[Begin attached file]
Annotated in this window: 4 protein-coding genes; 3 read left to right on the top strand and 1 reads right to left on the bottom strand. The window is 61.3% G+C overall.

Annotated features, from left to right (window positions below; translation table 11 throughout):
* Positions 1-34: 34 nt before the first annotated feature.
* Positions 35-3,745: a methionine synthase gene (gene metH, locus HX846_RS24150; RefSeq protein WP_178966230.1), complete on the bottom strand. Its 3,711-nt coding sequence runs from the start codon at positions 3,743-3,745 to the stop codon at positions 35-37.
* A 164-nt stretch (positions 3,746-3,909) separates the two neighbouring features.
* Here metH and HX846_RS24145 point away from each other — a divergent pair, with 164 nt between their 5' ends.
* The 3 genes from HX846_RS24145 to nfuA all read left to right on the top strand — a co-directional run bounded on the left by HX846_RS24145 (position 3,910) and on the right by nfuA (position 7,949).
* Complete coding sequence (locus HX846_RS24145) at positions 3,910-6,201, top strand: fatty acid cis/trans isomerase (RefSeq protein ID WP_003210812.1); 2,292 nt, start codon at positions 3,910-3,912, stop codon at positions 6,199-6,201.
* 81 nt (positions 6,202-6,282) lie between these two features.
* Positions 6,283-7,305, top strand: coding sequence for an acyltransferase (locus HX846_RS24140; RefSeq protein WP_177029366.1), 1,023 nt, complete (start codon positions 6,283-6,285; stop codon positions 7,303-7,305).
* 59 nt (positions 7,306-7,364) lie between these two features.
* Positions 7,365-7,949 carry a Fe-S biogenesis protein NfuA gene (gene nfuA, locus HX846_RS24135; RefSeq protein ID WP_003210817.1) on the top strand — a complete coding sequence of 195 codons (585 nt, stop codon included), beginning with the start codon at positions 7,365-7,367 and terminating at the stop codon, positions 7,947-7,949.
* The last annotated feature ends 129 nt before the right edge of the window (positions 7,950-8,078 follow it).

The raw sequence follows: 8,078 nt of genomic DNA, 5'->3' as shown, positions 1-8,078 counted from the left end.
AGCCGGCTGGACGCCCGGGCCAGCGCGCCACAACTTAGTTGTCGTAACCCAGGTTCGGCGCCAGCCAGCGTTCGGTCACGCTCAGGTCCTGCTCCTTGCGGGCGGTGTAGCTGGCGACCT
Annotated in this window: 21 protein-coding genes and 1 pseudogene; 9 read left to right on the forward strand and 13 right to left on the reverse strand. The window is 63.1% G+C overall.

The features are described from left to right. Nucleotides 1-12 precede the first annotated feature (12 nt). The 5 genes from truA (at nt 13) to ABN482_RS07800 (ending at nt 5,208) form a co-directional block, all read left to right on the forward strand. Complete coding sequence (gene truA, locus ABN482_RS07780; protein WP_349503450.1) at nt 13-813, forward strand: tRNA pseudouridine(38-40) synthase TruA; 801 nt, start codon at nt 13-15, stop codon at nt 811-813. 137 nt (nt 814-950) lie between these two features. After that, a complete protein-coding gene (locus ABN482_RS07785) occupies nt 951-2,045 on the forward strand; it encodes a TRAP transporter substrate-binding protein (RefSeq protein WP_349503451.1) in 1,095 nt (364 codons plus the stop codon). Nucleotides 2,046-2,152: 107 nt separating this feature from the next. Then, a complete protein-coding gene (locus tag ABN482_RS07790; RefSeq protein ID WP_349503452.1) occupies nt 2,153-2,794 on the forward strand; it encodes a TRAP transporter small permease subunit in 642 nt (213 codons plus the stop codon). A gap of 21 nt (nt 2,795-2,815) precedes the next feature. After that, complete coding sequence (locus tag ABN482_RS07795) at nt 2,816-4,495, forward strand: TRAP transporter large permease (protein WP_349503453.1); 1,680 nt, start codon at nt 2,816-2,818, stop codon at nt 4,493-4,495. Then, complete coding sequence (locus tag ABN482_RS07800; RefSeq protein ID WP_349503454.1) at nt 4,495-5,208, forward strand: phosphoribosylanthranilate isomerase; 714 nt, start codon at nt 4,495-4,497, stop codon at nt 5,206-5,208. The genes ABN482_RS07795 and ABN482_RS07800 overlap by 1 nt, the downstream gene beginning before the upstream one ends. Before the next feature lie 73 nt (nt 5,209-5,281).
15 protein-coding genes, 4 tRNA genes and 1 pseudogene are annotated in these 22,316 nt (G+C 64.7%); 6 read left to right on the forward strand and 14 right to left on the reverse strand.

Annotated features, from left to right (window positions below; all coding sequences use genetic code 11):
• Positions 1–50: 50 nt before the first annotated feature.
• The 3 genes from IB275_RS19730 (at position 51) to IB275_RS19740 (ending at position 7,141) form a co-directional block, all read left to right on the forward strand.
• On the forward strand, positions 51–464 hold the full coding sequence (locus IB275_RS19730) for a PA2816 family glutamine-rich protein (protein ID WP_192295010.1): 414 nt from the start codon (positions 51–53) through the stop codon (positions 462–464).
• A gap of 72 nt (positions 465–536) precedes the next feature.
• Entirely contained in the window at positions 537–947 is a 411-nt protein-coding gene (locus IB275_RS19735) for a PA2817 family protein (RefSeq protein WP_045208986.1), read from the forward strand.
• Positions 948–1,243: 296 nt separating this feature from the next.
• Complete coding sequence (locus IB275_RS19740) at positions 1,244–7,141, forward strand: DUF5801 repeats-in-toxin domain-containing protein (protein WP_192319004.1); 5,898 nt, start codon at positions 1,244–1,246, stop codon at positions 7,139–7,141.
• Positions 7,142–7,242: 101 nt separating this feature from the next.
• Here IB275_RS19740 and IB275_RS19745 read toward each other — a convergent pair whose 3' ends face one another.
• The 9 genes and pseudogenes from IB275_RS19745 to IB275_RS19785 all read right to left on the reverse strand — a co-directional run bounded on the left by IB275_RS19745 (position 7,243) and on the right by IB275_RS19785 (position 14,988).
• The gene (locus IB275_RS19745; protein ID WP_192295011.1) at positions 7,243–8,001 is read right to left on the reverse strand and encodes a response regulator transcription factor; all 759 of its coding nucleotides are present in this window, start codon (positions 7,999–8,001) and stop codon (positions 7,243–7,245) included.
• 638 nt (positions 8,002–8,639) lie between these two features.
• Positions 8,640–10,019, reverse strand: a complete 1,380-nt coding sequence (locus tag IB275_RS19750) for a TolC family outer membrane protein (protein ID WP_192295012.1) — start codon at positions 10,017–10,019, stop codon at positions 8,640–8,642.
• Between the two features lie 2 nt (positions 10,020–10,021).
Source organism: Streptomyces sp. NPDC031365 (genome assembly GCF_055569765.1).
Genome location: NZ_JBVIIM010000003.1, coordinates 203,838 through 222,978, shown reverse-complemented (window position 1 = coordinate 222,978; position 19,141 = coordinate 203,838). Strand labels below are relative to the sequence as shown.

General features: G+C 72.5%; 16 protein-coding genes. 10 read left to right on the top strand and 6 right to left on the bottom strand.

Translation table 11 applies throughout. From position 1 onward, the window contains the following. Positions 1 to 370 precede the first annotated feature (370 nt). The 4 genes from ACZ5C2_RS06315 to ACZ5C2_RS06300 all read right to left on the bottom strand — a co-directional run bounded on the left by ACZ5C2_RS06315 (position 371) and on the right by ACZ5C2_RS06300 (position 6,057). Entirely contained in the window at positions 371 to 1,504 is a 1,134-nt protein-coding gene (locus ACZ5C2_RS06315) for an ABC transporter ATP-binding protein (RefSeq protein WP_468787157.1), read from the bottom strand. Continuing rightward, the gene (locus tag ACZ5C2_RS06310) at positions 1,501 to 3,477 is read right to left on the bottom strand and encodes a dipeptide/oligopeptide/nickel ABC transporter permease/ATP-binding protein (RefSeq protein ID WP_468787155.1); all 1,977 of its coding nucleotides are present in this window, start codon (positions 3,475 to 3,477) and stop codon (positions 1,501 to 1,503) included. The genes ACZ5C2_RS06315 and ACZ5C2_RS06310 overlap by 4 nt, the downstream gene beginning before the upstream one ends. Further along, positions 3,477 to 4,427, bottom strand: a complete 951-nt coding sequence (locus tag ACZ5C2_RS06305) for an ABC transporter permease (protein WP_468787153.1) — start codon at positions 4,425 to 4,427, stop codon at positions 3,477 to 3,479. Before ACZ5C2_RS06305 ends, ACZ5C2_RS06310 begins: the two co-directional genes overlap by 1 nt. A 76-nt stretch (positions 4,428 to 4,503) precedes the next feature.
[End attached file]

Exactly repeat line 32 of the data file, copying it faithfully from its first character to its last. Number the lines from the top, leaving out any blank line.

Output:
• Positions 8,640–10,019, reverse strand: a complete 1,380-nt coding sequence (locus tag IB275_RS19750) for a TolC family outer membrane protein (protein ID WP_192295012.1) — start codon at positions 10,017–10,019, stop codon at positions 8,640–8,642.